Mississippi gets a bad wrap. We definitely earned it over the years but everywhere I go people always ask me what it’s like to live in Mississippi, rarely because they think it’s probably cool. They’re often surprised when they find out that I’m intelligent or progressive. When I mention the first lung transplant and animal-to-human heart transplant were performed at UMC in Jackson, Mississippi – the very hospital leading the way in AIDS research, people’s minds are blown. A guy from Portland, who I met in New York, thought I was joking when I told him those things.
That’s why we want to start an every-other-week blog post called Mississippi Mondays, where we’ll talk about our accomplishments instead of lists where we come in at the bottom.
It seems every time I commit to staying here or brag on something we’ve accomplished as a state, some elected official does something embarrassing or we pass a backwards law–but as a whole we’re moving forward. People ask why I don’t leave (I think about it more than I should), but I’m going to be here when we right this ship. We’ve had a lot more ground to recover than a lot of people and states, but those of us who really love this state and want to do what’s right have acknowledged the daunting task. We’ve made up more ground than most, but started from a pretty disadvantaged position.
One thing Mississippians do remarkably is come together as a community in the face of adversity.
We live in Tupelo, a city that has always been known for progressive governance and education practices, but also home to the American Family Association, known for their very conservative values. The two groups, and everyone in between, are regularly bickering over one thing or another. We always have something to fight or complain about and, to be honest, it gets incredibly obnoxious. We do a fairly good job of sifting through our arguments and coming to a compromise eventually but it often times involves a lot of gnashing of teeth.
The minute the tornado was clear of town, residents activated. Volunteer centers were set up, neighbors began pulling trees of each others houses. The police and firemen had every home cleared within a matter of hours. A week later when the dust settles and the news cycle began to change, the neighbors, churches, friends and family were still working to help each other clear debris. My friend Josh Mabus and his staff at the Mabus Agency set up a website, TupeloStrong.com where residents could meet needs not met by larger agencies. People were still posting and responding to needs last week on the website, almost two months after the tornado, when most communities and people would have moved on.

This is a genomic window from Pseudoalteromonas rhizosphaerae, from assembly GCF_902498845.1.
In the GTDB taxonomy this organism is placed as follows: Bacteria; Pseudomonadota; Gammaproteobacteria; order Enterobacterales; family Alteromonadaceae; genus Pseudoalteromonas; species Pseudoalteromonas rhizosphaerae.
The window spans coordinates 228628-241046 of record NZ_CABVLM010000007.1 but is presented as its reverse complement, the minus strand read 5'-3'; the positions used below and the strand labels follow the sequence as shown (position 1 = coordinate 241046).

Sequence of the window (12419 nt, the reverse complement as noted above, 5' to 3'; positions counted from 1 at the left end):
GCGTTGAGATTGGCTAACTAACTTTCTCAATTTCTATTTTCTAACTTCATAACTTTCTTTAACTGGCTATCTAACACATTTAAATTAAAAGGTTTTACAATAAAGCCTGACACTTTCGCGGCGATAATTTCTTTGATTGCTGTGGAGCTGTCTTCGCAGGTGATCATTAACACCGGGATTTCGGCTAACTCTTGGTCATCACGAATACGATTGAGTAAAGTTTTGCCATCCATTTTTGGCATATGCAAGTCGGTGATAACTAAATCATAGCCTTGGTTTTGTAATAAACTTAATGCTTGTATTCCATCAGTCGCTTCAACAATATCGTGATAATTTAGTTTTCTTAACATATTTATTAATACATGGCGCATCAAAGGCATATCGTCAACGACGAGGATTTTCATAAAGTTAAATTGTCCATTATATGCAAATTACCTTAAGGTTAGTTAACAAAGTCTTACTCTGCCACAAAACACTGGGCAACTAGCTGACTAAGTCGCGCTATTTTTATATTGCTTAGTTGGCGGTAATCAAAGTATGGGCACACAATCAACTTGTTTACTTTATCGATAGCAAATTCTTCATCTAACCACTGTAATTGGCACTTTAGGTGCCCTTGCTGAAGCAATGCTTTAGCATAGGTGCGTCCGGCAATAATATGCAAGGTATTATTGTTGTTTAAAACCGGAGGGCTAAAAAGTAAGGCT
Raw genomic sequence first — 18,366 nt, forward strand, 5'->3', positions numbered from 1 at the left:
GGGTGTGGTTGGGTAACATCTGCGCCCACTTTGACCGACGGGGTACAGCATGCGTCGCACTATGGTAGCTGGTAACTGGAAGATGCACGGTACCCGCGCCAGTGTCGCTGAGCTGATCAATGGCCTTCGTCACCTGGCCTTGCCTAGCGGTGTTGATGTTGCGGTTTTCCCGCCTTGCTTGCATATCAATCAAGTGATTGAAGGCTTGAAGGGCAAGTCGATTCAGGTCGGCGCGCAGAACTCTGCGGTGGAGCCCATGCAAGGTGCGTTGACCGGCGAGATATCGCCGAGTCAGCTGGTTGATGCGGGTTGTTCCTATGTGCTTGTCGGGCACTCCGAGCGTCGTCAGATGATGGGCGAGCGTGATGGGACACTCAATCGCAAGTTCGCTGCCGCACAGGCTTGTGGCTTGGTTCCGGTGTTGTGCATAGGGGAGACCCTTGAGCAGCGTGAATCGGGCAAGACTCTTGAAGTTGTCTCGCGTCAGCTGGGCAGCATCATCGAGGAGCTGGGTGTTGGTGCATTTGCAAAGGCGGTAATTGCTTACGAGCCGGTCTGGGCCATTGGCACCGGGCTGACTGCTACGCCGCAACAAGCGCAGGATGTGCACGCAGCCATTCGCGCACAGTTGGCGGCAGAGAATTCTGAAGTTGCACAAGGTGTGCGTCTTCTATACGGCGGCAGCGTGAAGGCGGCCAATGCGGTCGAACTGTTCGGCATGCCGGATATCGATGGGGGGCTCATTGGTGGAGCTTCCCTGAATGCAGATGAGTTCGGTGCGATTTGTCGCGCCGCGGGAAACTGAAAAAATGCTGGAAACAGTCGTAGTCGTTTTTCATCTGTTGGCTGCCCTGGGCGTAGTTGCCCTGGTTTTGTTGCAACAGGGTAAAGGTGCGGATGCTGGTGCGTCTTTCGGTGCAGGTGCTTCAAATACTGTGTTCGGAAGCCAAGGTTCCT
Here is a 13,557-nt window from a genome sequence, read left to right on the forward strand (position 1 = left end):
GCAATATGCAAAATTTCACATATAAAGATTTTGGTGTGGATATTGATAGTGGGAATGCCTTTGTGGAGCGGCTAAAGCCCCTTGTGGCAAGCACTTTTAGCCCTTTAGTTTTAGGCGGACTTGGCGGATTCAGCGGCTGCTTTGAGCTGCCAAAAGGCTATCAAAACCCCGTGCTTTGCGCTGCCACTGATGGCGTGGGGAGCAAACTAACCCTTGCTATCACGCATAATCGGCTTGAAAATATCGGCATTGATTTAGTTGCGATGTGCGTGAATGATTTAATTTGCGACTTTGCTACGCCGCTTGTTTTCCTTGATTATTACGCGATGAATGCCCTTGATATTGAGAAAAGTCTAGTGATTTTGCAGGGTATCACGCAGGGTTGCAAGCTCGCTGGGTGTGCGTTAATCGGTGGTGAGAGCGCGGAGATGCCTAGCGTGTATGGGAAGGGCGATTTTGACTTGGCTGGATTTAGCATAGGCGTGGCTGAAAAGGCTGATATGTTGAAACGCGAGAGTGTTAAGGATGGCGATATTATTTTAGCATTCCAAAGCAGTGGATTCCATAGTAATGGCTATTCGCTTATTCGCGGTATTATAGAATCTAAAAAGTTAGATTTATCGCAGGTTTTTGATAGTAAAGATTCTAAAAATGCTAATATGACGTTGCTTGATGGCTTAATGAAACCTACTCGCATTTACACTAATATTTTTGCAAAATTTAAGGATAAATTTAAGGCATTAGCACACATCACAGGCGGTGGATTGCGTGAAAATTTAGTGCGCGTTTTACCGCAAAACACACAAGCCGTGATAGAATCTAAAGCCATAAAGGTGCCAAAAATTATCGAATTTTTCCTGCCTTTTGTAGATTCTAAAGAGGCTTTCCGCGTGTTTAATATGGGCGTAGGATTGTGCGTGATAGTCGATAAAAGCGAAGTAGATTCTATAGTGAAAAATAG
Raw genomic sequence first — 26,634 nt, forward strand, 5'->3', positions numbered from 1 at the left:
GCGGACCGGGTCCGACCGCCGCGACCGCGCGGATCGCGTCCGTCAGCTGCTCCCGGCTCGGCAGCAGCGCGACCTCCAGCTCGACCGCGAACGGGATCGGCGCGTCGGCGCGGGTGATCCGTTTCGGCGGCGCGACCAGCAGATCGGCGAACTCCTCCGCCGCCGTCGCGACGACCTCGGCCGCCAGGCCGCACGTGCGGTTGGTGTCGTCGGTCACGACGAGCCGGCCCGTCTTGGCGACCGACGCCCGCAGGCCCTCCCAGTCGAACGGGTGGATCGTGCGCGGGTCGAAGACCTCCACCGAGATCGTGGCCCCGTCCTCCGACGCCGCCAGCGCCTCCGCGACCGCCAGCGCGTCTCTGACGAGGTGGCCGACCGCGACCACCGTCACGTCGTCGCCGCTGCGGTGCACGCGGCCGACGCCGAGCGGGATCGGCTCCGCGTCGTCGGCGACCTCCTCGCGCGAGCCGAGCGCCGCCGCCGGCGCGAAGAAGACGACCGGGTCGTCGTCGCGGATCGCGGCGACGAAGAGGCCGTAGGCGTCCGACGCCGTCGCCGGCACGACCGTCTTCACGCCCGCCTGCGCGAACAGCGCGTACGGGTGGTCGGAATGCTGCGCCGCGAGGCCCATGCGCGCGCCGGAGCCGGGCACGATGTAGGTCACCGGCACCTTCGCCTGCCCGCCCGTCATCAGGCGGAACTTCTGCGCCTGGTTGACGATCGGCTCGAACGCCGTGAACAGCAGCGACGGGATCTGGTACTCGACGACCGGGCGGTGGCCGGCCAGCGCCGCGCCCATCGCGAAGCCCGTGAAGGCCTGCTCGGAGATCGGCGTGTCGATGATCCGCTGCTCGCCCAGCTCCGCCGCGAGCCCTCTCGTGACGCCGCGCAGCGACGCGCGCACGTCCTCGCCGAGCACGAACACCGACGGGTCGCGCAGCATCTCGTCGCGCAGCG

At the newspaper I still write at least two tornado relief and recovery related stories each week. This week, a Marine veteran decided to take half of the money from his annual fundraiser and donate it to Eight Days of Hope, an organization that endeavoring to have more than 2,000 volunteers repair 150 – 200 tornado damaged homes over the course of a week. The project will cost $500,000 and a substation portion of the money has already been raised. You can help by donating here.
We place a lot of worth in a person’s political party and doctrine here in Tupelo but in the face of disaster, the liberals and conservatives, the Sikhs and Baptists, the illegal immigrants and the hardline conservatives put more worth in humanity. It’s beautiful to see people so invested in their ideas put those ideas aside to invest in each other.
That’s why I love Tupelo, that’s why I love Mississippi. We come together in times of need like no other people-group I’ve seen before.
As a side-note, my newspaper just finished editing all of our tornado pictures and have put together a collection of photos of the tornado damage and recovery process. It’s available here.
The two pictures used in this story were taken by our very talented photo staff, Thomas Wells, Lauren Wood and Adam Robison.